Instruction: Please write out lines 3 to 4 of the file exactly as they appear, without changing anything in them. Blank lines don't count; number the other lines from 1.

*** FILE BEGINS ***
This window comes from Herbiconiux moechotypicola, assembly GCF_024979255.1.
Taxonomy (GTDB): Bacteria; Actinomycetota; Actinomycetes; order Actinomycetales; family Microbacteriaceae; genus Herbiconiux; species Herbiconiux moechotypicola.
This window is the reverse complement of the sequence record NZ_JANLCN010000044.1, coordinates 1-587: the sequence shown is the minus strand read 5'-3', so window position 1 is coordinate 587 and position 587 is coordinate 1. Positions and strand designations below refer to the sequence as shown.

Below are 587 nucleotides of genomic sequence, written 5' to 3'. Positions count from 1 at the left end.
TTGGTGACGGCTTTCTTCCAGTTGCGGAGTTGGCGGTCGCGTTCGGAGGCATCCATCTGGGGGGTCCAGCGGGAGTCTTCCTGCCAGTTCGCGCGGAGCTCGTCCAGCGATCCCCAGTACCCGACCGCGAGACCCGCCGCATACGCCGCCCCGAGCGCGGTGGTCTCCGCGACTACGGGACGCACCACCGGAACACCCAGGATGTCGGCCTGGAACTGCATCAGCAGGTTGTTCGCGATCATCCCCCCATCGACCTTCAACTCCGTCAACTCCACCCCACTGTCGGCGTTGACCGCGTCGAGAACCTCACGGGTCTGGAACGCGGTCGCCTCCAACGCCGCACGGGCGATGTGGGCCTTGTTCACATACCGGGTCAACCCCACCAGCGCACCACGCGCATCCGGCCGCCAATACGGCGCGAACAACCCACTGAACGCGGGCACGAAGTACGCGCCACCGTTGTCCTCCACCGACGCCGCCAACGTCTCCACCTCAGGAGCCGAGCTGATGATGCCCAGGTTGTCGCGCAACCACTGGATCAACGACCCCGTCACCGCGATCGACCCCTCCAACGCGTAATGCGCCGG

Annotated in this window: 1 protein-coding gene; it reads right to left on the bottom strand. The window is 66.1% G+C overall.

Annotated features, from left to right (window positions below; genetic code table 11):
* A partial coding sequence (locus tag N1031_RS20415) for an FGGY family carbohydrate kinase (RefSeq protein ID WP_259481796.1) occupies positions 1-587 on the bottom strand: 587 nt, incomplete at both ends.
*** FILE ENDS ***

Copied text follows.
This window is the reverse complement of the sequence record NZ_JANLCN010000044.1, coordinates 1-587: the sequence shown is the minus strand read 5'-3', so window position 1 is coordinate 587 and position 587 is coordinate 1. Positions and strand designations below refer to the sequence as shown.

Below are 587 nucleotides of genomic sequence, written 5' to 3'. Positions count from 1 at the left end.